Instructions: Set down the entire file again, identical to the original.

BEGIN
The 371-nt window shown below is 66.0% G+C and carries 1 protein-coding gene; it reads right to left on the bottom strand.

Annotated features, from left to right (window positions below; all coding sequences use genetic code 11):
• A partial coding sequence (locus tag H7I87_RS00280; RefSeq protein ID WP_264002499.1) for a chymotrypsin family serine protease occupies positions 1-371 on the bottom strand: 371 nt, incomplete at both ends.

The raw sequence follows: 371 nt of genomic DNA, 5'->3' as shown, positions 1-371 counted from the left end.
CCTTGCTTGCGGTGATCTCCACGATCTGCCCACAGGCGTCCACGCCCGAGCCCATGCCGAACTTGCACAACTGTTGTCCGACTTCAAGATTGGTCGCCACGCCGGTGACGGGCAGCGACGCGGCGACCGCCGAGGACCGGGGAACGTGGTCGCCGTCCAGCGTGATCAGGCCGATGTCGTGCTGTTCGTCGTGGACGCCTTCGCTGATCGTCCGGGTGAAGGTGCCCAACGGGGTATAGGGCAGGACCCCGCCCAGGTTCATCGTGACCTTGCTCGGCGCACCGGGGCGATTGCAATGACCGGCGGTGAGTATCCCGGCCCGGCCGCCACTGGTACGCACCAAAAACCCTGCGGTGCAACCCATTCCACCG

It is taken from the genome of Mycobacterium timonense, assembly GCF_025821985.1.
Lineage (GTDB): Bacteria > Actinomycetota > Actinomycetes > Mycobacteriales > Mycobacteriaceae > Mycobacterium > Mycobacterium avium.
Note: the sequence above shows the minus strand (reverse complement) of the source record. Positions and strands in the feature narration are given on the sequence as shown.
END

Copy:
The 371-nt window shown below is 66.0% G+C and carries 1 protein-coding gene; it reads right to left on the bottom strand.

Annotated features, from left to right (window positions below; all coding sequences use genetic code 11):
• A partial coding sequence (locus tag H7I87_RS00280; RefSeq protein ID WP_264002499.1) for a chymotrypsin family serine protease occupies positions 1-371 on the bottom strand: 371 nt, incomplete at both ends.

The raw sequence follows: 371 nt of genomic DNA, 5'->3' as shown, positions 1-371 counted from the left end.
CCTTGCTTGCGGTGATCTCCACGATCTGCCCACAGGCGTCCACGCCCGAGCCCATGCCGAACTTGCACAACTGTTGTCCGACTTCAAGATTGGTCGCCACGCCGGTGACGGGCAGCGACGCGGCGACCGCCGAGGACCGGGGAACGTGGTCGCCGTCCAGCGTGATCAGGCCGATGTCGTGCTGTTCGTCGTGGACGCCTTCGCTGATCGTCCGGGTGAAGGTGCCCAACGGGGTATAGGGCAGGACCCCGCCCAGGTTCATCGTGACCTTGCTCGGCGCACCGGGGCGATTGCAATGACCGGCGGTGAGTATCCCGGCCCGGCCGCCACTGGTACGCACCAAAAACCCTGCGGTGCAACCCATTCCACCG

It is taken from the genome of Mycobacterium timonense, assembly GCF_025821985.1.
Lineage (GTDB): Bacteria > Actinomycetota > Actinomycetes > Mycobacteriales > Mycobacteriaceae > Mycobacterium > Mycobacterium avium.
Note: the sequence above shows the minus strand (reverse complement) of the source record. Positions and strands in the feature narration are given on the sequence as shown.